• April 26, 2018
    Last updated 5 minutes ago


Masirah Island gets Oman’s first community centre

Health care and youth- and women-friendly services highlight of project run with UN support

Nickyta Ray, Special to Gulf News
16:39 December 30, 2017
Group at work

Muscat: As part of the Omani health ministry’s Masirah Island Health Initiative, the first community centre in the Sultanate will aid in health care and well-being of residents of the country’s largest island, off the east coast of mainland Oman. At 95km long (north-south), Masirah has a population of just above 12,000 people.

The Masirah Island Community Centre will extend its services to both Omanis and expats, as well as tourists.

Run in collaboration with several public and private sector entities, the Initiative has partnered with international institutions, such as the World Health Organisation and the United Nations Population Fund (UNFPA).

Dr Saeed Bin Hareb Al Lamki, Director General of Primary Health Care, Ministry of Health (MoH), emphasised community initiatives as an advanced tool in primary health care systems. He also added that community partnership and intersectoral cooperation were major aspects adopted by the MoH to achieve development and integration between various health programmes.

The community centre has the mandate to respond to direct needs of island residents, which is being made possible with UNFPA’s technical support to the Masirah Healthy Island Project, a MoH programme.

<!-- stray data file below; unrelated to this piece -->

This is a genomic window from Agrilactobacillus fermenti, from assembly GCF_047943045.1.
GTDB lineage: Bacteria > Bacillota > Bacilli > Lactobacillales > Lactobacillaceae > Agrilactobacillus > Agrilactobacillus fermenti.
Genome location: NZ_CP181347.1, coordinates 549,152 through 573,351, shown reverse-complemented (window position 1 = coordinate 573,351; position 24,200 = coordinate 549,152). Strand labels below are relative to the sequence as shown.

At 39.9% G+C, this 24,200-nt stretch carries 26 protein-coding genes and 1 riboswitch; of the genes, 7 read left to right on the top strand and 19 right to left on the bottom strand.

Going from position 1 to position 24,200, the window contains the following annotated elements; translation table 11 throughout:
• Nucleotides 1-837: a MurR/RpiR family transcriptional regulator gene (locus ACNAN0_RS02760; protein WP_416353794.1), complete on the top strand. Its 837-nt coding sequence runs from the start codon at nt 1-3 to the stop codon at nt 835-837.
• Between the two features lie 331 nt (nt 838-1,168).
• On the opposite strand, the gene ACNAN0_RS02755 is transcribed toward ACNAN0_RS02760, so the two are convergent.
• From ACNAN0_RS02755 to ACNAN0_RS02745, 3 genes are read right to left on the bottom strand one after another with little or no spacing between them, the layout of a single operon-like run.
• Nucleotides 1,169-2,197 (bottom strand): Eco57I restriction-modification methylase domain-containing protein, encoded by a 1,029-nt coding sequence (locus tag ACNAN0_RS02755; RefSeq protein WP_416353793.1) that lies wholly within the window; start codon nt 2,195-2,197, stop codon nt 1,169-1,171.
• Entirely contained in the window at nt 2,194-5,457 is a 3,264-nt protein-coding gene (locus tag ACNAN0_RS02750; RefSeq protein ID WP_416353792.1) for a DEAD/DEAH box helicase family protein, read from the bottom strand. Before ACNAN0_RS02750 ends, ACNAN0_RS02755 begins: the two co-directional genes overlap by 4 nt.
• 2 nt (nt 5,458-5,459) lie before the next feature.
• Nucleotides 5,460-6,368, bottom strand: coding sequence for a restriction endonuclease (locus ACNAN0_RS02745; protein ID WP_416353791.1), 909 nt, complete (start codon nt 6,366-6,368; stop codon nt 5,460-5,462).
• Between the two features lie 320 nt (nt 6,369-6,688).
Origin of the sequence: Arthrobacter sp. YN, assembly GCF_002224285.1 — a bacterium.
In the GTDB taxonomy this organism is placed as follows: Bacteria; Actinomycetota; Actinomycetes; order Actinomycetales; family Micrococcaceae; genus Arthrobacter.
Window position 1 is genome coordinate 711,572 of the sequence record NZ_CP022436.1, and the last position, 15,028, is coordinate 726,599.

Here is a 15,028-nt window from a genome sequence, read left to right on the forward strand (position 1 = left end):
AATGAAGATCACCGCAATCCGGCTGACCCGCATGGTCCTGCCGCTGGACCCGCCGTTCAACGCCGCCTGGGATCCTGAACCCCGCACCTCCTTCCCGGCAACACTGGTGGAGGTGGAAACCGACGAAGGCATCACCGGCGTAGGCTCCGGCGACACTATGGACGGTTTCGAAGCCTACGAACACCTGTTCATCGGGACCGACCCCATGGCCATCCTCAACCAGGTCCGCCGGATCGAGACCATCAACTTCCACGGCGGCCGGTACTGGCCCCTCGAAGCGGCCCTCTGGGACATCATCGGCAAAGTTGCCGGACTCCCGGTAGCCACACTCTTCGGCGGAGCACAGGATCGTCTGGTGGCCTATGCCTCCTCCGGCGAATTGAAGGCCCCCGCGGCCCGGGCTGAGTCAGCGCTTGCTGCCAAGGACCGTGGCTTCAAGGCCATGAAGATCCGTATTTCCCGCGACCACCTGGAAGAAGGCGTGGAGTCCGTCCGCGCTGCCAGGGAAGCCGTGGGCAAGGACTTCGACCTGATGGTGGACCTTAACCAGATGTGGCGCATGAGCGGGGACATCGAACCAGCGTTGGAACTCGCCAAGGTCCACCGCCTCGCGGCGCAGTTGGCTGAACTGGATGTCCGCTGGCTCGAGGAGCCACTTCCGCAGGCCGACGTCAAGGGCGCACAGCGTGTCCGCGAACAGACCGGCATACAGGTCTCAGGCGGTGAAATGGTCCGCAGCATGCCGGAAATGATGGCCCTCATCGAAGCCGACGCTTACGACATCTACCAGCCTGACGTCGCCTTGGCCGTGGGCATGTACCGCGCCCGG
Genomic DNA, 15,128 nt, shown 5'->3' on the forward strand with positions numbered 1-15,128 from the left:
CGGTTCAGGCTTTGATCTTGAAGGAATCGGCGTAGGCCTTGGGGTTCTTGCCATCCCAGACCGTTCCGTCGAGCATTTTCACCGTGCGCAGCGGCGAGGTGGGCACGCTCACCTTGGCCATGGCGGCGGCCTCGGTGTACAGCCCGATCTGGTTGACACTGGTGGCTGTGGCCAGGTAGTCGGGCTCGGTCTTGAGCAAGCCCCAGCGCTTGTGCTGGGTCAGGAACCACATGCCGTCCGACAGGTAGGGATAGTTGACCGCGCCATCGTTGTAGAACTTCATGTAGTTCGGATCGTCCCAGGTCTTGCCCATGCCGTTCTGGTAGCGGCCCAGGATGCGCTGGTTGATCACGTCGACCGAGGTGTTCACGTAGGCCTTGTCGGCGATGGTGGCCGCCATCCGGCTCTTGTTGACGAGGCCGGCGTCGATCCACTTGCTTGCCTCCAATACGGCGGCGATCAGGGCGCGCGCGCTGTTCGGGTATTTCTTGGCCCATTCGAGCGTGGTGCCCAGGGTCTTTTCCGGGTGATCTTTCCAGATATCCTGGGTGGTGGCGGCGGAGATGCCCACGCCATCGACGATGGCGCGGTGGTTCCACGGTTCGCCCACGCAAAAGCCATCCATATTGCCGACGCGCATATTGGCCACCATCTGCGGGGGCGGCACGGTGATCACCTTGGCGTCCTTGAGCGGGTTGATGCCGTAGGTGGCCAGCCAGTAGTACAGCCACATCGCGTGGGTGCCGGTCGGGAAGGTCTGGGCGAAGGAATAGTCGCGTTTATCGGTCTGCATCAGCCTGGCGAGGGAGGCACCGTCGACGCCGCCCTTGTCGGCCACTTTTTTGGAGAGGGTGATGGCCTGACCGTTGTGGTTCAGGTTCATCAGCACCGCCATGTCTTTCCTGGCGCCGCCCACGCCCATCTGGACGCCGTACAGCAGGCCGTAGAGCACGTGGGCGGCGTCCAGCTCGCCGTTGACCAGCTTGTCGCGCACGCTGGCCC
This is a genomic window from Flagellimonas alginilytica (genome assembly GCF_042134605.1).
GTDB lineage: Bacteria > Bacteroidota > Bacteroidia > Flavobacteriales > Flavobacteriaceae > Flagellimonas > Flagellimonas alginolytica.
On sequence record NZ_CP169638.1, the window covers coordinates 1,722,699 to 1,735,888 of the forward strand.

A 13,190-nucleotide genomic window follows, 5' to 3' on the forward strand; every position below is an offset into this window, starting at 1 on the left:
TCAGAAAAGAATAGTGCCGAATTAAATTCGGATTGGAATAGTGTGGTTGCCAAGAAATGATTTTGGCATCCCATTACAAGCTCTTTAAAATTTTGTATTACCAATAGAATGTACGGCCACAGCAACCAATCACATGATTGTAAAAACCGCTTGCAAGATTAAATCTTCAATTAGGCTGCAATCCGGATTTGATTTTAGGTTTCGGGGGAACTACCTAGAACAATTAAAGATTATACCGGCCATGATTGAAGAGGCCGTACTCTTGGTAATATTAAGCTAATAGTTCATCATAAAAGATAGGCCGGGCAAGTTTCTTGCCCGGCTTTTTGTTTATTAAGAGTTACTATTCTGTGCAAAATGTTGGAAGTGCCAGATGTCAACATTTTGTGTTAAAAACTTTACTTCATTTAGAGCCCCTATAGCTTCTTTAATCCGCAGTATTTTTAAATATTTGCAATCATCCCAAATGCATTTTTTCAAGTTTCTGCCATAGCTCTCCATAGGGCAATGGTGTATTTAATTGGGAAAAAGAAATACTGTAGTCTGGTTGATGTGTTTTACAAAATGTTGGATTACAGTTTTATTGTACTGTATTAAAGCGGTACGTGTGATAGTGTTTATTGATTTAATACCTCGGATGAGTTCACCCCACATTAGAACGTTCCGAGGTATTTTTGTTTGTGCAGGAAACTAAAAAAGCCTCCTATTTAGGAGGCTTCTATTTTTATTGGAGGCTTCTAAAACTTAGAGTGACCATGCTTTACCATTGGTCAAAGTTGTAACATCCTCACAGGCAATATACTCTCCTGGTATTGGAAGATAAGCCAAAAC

Salah Al Saleh, senior programme officer at UNFPA’s GCC office, who manages the project, said the official opening of the Centre is yet to be confirmed by the MoH and will depend on various factors, including securing funds for a defined period of time, recruitment of staff and volunteers, among others.

With the establishment of a new Masirah Island hospital earlier in South Sharqiyah governorate, ideas were mulled on how to use the old hospital building in a community-friendly manner. The island’s residents expressed their wish to have a community centre that integrates basic primary health services, Al Saleh said.

Speaking to Gulf News, he added: “For the community centre, we conducted a rapid needs assessment to ensure the planning process was evidence based.

This included focus group discussions with the island’s residents encompassing teachers, parents, women, adolescents and youth, as well as individuals with special needs, totalling 150 participants.”

Participants of the focus group discussions took part in the centre’s assessment to aid UNFPA in the development of a concrete plan for its establishment, he added.

Apart from health services, the centre will also offer language courses, training initiatives, and environmental activities.

Shaima Aly, Programme and Communication Associate at UNFPA GCC office, plays a pivotal role in ensuring visibility of the community centre on national, regional and international levels.

“Apart from providing basic primary health care services, the centre will act as a platform for health programmes and campaigns of various ministries, such as the Ministry of Health, Ministry of Sports, and Ministry of Education’s Physical Activity Campaign,” Aly said.

In line with the government’s ‘Health Vision 2050’, attempts are being made to visualise health systems of the future, leading up to 2050.

Forecasts show Oman is expected to have a total population of slightly more than 7 million by 2050. Those 60 and above are expected to make up 13.1 per cent of the Omani population in 2050, compared with 6.1 per cent in 2012.